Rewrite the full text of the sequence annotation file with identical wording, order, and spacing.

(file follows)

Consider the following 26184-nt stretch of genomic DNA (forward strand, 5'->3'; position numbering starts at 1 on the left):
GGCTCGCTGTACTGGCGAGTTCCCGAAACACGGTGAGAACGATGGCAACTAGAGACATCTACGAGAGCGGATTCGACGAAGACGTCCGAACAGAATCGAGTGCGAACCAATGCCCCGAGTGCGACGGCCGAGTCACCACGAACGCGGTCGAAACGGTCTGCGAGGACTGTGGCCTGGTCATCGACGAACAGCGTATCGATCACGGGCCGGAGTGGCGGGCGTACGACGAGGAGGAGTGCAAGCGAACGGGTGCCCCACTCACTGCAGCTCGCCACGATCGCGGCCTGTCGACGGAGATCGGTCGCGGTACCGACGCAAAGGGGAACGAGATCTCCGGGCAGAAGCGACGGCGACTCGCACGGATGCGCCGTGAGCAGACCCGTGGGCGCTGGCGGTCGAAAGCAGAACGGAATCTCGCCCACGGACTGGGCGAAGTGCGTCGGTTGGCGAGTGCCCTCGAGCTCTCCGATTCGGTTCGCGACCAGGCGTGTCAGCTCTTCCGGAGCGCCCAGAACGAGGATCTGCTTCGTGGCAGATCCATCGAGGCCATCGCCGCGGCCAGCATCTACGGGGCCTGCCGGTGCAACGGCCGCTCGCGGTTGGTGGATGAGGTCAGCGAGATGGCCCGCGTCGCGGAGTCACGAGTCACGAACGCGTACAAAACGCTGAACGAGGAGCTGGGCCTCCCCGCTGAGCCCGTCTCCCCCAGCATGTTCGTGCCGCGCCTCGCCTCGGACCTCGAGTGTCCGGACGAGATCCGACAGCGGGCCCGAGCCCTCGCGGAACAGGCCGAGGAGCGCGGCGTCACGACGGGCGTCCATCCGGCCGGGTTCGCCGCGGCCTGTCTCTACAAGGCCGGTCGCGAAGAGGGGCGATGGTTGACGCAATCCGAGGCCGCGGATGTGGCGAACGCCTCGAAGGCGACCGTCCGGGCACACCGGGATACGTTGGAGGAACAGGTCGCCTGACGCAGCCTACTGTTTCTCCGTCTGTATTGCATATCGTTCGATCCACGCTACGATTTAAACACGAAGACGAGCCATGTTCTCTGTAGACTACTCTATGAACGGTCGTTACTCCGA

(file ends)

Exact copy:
Consider the following 26184-nt stretch of genomic DNA (forward strand, 5'->3'; position numbering starts at 1 on the left):
GGCTCGCTGTACTGGCGAGTTCCCGAAACACGGTGAGAACGATGGCAACTAGAGACATCTACGAGAGCGGATTCGACGAAGACGTCCGAACAGAATCGAGTGCGAACCAATGCCCCGAGTGCGACGGCCGAGTCACCACGAACGCGGTCGAAACGGTCTGCGAGGACTGTGGCCTGGTCATCGACGAACAGCGTATCGATCACGGGCCGGAGTGGCGGGCGTACGACGAGGAGGAGTGCAAGCGAACGGGTGCCCCACTCACTGCAGCTCGCCACGATCGCGGCCTGTCGACGGAGATCGGTCGCGGTACCGACGCAAAGGGGAACGAGATCTCCGGGCAGAAGCGACGGCGACTCGCACGGATGCGCCGTGAGCAGACCCGTGGGCGCTGGCGGTCGAAAGCAGAACGGAATCTCGCCCACGGACTGGGCGAAGTGCGTCGGTTGGCGAGTGCCCTCGAGCTCTCCGATTCGGTTCGCGACCAGGCGTGTCAGCTCTTCCGGAGCGCCCAGAACGAGGATCTGCTTCGTGGCAGATCCATCGAGGCCATCGCCGCGGCCAGCATCTACGGGGCCTGCCGGTGCAACGGCCGCTCGCGGTTGGTGGATGAGGTCAGCGAGATGGCCCGCGTCGCGGAGTCACGAGTCACGAACGCGTACAAAACGCTGAACGAGGAGCTGGGCCTCCCCGCTGAGCCCGTCTCCCCCAGCATGTTCGTGCCGCGCCTCGCCTCGGACCTCGAGTGTCCGGACGAGATCCGACAGCGGGCCCGAGCCCTCGCGGAACAGGCCGAGGAGCGCGGCGTCACGACGGGCGTCCATCCGGCCGGGTTCGCCGCGGCCTGTCTCTACAAGGCCGGTCGCGAAGAGGGGCGATGGTTGACGCAATCCGAGGCCGCGGATGTGGCGAACGCCTCGAAGGCGACCGTCCGGGCACACCGGGATACGTTGGAGGAACAGGTCGCCTGACGCAGCCTACTGTTTCTCCGTCTGTATTGCATATCGTTCGATCCACGCTACGATTTAAACACGAAGACGAGCCATGTTCTCTGTAGACTACTCTATGAACGGTCGTTACTCCGA